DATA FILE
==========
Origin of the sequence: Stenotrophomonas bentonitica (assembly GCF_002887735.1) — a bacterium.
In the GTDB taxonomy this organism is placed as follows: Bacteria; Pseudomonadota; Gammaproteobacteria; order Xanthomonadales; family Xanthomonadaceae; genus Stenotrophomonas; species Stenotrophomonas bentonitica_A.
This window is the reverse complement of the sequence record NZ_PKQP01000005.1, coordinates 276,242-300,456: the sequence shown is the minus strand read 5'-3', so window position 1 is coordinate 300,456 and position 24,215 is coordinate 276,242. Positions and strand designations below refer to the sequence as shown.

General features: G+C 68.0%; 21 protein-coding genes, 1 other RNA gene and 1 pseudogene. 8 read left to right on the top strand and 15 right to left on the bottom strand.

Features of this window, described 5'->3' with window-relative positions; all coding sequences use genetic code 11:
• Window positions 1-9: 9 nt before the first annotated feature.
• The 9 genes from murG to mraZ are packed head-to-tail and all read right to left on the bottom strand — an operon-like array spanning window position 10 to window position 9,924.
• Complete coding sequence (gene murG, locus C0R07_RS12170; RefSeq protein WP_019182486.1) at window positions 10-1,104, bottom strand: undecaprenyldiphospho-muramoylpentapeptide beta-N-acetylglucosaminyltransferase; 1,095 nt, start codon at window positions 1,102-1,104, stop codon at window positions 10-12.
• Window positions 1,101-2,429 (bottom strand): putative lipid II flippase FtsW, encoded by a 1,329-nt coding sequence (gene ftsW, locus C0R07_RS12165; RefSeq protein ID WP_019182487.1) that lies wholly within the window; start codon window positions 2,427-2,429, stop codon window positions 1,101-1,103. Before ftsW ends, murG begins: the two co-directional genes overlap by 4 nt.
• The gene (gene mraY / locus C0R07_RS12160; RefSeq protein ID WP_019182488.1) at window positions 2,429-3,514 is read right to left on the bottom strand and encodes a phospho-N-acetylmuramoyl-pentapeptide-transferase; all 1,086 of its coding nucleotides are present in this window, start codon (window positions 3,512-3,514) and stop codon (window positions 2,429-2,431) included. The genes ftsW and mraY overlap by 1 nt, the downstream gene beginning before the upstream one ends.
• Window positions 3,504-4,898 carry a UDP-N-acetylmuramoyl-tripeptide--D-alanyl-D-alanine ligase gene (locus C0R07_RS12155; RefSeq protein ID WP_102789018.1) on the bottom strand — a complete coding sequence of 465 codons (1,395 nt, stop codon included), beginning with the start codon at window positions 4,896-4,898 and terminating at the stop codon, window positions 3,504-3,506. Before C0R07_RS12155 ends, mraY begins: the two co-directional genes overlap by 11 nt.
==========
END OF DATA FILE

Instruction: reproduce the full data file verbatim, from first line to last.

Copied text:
Origin of the sequence: Stenotrophomonas bentonitica (assembly GCF_002887735.1) — a bacterium.
In the GTDB taxonomy this organism is placed as follows: Bacteria; Pseudomonadota; Gammaproteobacteria; order Xanthomonadales; family Xanthomonadaceae; genus Stenotrophomonas; species Stenotrophomonas bentonitica_A.
This window is the reverse complement of the sequence record NZ_PKQP01000005.1, coordinates 276,242-300,456: the sequence shown is the minus strand read 5'-3', so window position 1 is coordinate 300,456 and position 24,215 is coordinate 276,242. Positions and strand designations below refer to the sequence as shown.

General features: G+C 68.0%; 21 protein-coding genes, 1 other RNA gene and 1 pseudogene. 8 read left to right on the top strand and 15 right to left on the bottom strand.

Features of this window, described 5'->3' with window-relative positions; all coding sequences use genetic code 11:
• Window positions 1-9: 9 nt before the first annotated feature.
• The 9 genes from murG to mraZ are packed head-to-tail and all read right to left on the bottom strand — an operon-like array spanning window position 10 to window position 9,924.
• Complete coding sequence (gene murG, locus C0R07_RS12170; RefSeq protein WP_019182486.1) at window positions 10-1,104, bottom strand: undecaprenyldiphospho-muramoylpentapeptide beta-N-acetylglucosaminyltransferase; 1,095 nt, start codon at window positions 1,102-1,104, stop codon at window positions 10-12.
• Window positions 1,101-2,429 (bottom strand): putative lipid II flippase FtsW, encoded by a 1,329-nt coding sequence (gene ftsW, locus C0R07_RS12165; RefSeq protein ID WP_019182487.1) that lies wholly within the window; start codon window positions 2,427-2,429, stop codon window positions 1,101-1,103. Before ftsW ends, murG begins: the two co-directional genes overlap by 4 nt.
• The gene (gene mraY / locus C0R07_RS12160; RefSeq protein ID WP_019182488.1) at window positions 2,429-3,514 is read right to left on the bottom strand and encodes a phospho-N-acetylmuramoyl-pentapeptide-transferase; all 1,086 of its coding nucleotides are present in this window, start codon (window positions 3,512-3,514) and stop codon (window positions 2,429-2,431) included. The genes ftsW and mraY overlap by 1 nt, the downstream gene beginning before the upstream one ends.
• Window positions 3,504-4,898 carry a UDP-N-acetylmuramoyl-tripeptide--D-alanyl-D-alanine ligase gene (locus C0R07_RS12155; RefSeq protein ID WP_102789018.1) on the bottom strand — a complete coding sequence of 465 codons (1,395 nt, stop codon included), beginning with the start codon at window positions 4,896-4,898 and terminating at the stop codon, window positions 3,504-3,506. Before C0R07_RS12155 ends, mraY begins: the two co-directional genes overlap by 11 nt.